7 Must-Visit Trail Towns in Maine’s Lakes and Mountains

Image: Jeremy Ashinghurst

There’s something special about trail towns. These pockets of civilization surrounded by wilderness give us easy access to the outdoors and provide launch points for all sorts of adventures. At the same time, trail towns are like an oasis where weary travelers escape the backcountry to enjoy comfort foods and a warm bed. One of the best things about these towns is they welcome explorers with open arms, even if they’re wearing a bit of trail dust.

When you’re exploring the Maine’s Lakes and Mountains region, you’ll encounter several great towns located near trails where you can quench your thirst, feast on a fine meal, and enjoy a quiet night of sleep. Before you head outdoors to hike, bike, fish, or pursue any other adventure, check out our recommendations for some of the best trail towns in the area.

Bridgton and Naples

Just 11 miles apart, the twin towns of Bridgton and Naples are springboards for all kinds of exploits, including fishing, boating, stand-up paddleboarding, kayaking, hiking, and camping.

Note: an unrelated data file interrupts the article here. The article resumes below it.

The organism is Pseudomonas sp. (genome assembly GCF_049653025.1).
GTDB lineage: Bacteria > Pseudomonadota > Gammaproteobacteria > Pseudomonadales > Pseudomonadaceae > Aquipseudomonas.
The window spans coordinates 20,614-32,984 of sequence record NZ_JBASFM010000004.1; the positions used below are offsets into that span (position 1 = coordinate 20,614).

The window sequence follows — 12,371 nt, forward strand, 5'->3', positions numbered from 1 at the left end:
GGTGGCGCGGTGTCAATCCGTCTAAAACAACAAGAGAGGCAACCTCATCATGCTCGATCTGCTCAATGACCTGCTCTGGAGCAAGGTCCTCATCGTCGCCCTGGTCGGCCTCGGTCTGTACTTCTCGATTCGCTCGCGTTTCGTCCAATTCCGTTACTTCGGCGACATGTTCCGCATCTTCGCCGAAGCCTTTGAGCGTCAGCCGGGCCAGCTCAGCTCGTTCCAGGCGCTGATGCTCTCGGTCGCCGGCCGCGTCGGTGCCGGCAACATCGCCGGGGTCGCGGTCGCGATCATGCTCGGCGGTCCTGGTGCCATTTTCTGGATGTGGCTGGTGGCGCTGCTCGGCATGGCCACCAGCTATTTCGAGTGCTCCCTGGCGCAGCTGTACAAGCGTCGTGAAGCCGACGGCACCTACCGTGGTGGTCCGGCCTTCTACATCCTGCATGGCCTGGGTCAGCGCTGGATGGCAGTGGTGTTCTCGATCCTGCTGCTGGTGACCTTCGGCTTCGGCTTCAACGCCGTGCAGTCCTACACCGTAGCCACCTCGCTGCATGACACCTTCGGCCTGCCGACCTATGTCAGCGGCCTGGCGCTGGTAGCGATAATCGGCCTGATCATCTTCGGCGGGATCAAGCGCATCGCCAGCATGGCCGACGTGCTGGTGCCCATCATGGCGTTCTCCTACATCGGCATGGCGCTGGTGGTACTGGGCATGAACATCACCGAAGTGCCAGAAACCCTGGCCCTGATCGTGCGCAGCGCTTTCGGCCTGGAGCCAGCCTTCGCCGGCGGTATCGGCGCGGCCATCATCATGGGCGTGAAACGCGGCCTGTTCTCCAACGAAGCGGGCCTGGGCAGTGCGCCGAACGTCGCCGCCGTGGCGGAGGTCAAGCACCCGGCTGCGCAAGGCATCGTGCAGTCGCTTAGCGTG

Bridgton, sandwiched between Long Lake, Highland Lake, and Moose Pond, is a perfect destination for a lake escape or a ramble over wooded hills. For a bird’s-eye view of the lakes, take the 2.7-mile Southwest Ridge Trail to the rocky summit of Pleasant Mountain offering 360-degree views.

Located southeast of Bridgton, Naples is an ideal base camp to explore Sebago Lake. Find a campsite at Sebago Lake State Park and then set out to kayak around the Dingley Islands and fish for trout, bass, and landlocked salmon. If hiking is of interest, the easy to moderate trails in the park or the Songo River Trail should fit the bill.

End the day with a hearty meal at one of several area restaurants. A favorite stop in Bridgton is Vivo Country Italian Kitchen, which serves traditional Italian cuisine and vegan options. For a tasty burger and beers on tap, head to the Tannery Pub in Bridgton’s Magic Lantern Theater.

For a classic taste of Maine visit the Naples Lobster Pound, an old-school lobster shack. As evening approaches, grab a table at Rick’s Café to take in the sunset views, or duck into the cozy Black Bear Café for Irish pub fare and Guinness on tap.

If you’d rather not stay in a campground, book a spacious room at the Bridgton House B&B, a 200-year-old home in the center of town. To stay near water, bed down at the Highland Lake Resort, which sits 400 feet from the lakeshore. Situated on a remote and lush lakeside property, Grady’s West Shore Motel is another tranquil escape. For a truly pastoral experience, book a room at Fern Hill Farm, a working farm where guests stay in a home built in 1870.

Bethel